Prosecutors rest case in Sumter trial of man charged with murder in deaths of former girlfriend, her 5-year-old daughter
COLUMBIA, S.C. (WIS) - Prosecutors rested their case Thursday in the jury trial of Daunte Johnson, a Sumter man charged with murder in the deaths of a former girlfriend and her five-year-old daughter.
Johnson faces two murder charges, and charges of possession of a stolen vehicle and possession of a weapon during a violent crime.
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He was arrested in August 2019 shortly after his ex-girlfriend Sharee Bradley’s body was found in her home at Lantana Apartments in Sumter by her son.
Then a frantic search began to find Bradley’s 5-year-old daughter, Neveah Adams. Five weeks later, in collaboration with 48 state and public agencies, her remains were found in a landfill in Richland County.
Third Circuit Solicitor Ernest “Chip” Finney called Laura Hash, a forensic scientist with the South Carolina Law Enforcement Division, to the stand Thursday.
She testified that there’s a high probability that the sample from the mop handle at the murder scene can be tied back to Johnson.
Prosecution also questioned Paul Meeh, a forensic DNA analyst with SLED, about other items from the scene that they believe indicate that murders took place there.
In one exchange, Meeh said he had great confidence that one swab from the exterior back door frame matched with Adams’ DNA.
“Whose blood was it, in your opinion?” Finney asked.
“An offspring of Sharee Bradley and Dupray Adams, and the only offspring I knew of was Neveah Adams,” Meeh said.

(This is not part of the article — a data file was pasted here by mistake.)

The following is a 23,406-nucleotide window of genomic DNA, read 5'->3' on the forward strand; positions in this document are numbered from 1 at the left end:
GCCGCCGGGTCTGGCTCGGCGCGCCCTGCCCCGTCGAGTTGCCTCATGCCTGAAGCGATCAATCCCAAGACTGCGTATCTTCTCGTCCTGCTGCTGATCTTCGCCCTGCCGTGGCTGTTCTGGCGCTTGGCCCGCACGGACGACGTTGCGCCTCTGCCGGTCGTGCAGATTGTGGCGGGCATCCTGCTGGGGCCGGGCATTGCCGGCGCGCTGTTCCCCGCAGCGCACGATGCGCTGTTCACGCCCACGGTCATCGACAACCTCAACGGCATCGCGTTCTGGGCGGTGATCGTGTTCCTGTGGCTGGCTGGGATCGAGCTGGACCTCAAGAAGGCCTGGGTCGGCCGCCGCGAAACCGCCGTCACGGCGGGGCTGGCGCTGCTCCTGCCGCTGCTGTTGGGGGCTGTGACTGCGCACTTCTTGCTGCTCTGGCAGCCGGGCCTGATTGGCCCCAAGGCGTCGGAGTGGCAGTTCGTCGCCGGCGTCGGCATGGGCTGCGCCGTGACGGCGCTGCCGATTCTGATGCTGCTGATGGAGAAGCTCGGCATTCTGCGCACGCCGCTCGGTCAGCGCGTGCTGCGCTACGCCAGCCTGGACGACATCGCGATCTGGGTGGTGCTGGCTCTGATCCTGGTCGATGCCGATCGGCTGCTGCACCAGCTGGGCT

Dr. Nicholas Batalis, a forensic pathologist with MUSC, conducted an autopsy on Bradley and determined that she had been stabbed at least 14 times, including on the arms, the face and in the back of the neck.
At the time of the murders, Sumter police said that within hours, Johnson confessed to killing both Adams and Bradley. Investigators claim he also confessed to using a large folding knife in both killings.
When asked by the prosecution whether the wounds Bradley sustained could have been caused by a knife like that, Batalis said it was possible.
Defense attorney Elizabeth Neyle pushed back, asking Batalis if he could say definitively that knife killed Bradley.
“I can say that the injuries are consistent with that knife, but I cannot say definitively that that was the knife that caused it,” Batalis said.
The trial will resume Friday morning. Johnson was not present in the courtroom Thursday afternoon, but Judge R. Ferrell Cothran Jr. told defense he’s advising that Johnson be present on Friday in the event there is a verdict in this case. The trial resumed on Friday morning.
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